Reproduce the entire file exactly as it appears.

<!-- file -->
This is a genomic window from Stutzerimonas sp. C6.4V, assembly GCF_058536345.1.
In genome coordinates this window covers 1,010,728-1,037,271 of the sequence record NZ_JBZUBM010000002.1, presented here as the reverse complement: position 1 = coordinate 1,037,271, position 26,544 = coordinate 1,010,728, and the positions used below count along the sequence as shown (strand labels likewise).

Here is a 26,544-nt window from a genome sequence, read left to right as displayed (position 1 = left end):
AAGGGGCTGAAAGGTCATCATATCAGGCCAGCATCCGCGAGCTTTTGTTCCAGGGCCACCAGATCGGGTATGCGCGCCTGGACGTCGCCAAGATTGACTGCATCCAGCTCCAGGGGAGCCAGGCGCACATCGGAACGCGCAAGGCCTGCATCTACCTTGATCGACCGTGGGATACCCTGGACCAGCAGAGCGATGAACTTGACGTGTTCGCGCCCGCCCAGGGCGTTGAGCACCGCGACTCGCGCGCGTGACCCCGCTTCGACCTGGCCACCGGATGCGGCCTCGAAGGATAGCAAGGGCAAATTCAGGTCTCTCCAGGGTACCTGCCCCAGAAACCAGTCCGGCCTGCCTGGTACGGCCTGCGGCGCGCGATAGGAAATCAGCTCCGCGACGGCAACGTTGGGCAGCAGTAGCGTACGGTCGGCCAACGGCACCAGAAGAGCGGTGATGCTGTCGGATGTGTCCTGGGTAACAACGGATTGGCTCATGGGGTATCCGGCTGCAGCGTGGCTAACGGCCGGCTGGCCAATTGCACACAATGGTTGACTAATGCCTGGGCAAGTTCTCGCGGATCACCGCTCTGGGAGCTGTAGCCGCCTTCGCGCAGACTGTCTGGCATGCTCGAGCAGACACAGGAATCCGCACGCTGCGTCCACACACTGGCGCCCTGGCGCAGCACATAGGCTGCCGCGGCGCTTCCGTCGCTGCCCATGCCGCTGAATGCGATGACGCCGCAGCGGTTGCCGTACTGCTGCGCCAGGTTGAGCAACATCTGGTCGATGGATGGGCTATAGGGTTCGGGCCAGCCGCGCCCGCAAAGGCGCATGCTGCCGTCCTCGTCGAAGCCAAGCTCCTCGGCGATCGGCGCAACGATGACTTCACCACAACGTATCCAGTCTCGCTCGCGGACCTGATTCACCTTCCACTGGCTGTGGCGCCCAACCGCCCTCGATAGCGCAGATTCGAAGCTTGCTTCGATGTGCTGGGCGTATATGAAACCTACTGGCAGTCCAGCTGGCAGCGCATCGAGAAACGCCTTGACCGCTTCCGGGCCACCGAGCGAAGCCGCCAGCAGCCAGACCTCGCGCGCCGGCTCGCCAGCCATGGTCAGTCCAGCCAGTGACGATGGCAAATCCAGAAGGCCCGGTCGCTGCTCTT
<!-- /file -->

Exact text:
This is a genomic window from Stutzerimonas sp. C6.4V, assembly GCF_058536345.1.
In genome coordinates this window covers 1,010,728-1,037,271 of the sequence record NZ_JBZUBM010000002.1, presented here as the reverse complement: position 1 = coordinate 1,037,271, position 26,544 = coordinate 1,010,728, and the positions used below count along the sequence as shown (strand labels likewise).

Here is a 26,544-nt window from a genome sequence, read left to right as displayed (position 1 = left end):
AAGGGGCTGAAAGGTCATCATATCAGGCCAGCATCCGCGAGCTTTTGTTCCAGGGCCACCAGATCGGGTATGCGCGCCTGGACGTCGCCAAGATTGACTGCATCCAGCTCCAGGGGAGCCAGGCGCACATCGGAACGCGCAAGGCCTGCATCTACCTTGATCGACCGTGGGATACCCTGGACCAGCAGAGCGATGAACTTGACGTGTTCGCGCCCGCCCAGGGCGTTGAGCACCGCGACTCGCGCGCGTGACCCCGCTTCGACCTGGCCACCGGATGCGGCCTCGAAGGATAGCAAGGGCAAATTCAGGTCTCTCCAGGGTACCTGCCCCAGAAACCAGTCCGGCCTGCCTGGTACGGCCTGCGGCGCGCGATAGGAAATCAGCTCCGCGACGGCAACGTTGGGCAGCAGTAGCGTACGGTCGGCCAACGGCACCAGAAGAGCGGTGATGCTGTCGGATGTGTCCTGGGTAACAACGGATTGGCTCATGGGGTATCCGGCTGCAGCGTGGCTAACGGCCGGCTGGCCAATTGCACACAATGGTTGACTAATGCCTGGGCAAGTTCTCGCGGATCACCGCTCTGGGAGCTGTAGCCGCCTTCGCGCAGACTGTCTGGCATGCTCGAGCAGACACAGGAATCCGCACGCTGCGTCCACACACTGGCGCCCTGGCGCAGCACATAGGCTGCCGCGGCGCTTCCGTCGCTGCCCATGCCGCTGAATGCGATGACGCCGCAGCGGTTGCCGTACTGCTGCGCCAGGTTGAGCAACATCTGGTCGATGGATGGGCTATAGGGTTCGGGCCAGCCGCGCCCGCAAAGGCGCATGCTGCCGTCCTCGTCGAAGCCAAGCTCCTCGGCGATCGGCGCAACGATGACTTCACCACAACGTATCCAGTCTCGCTCGCGGACCTGATTCACCTTCCACTGGCTGTGGCGCCCAACCGCCCTCGATAGCGCAGATTCGAAGCTTGCTTCGATGTGCTGGGCGTATATGAAACCTACTGGCAGTCCAGCTGGCAGCGCATCGAGAAACGCCTTGACCGCTTCCGGGCCACCGAGCGAAGCCGCCAGCAGCCAGACCTCGCGCGCCGGCTCGCCAGCCATGGTCAGTCCAGCCAGTGACGATGGCAAATCCAGAAGGCCCGGTCGCTGCTCTT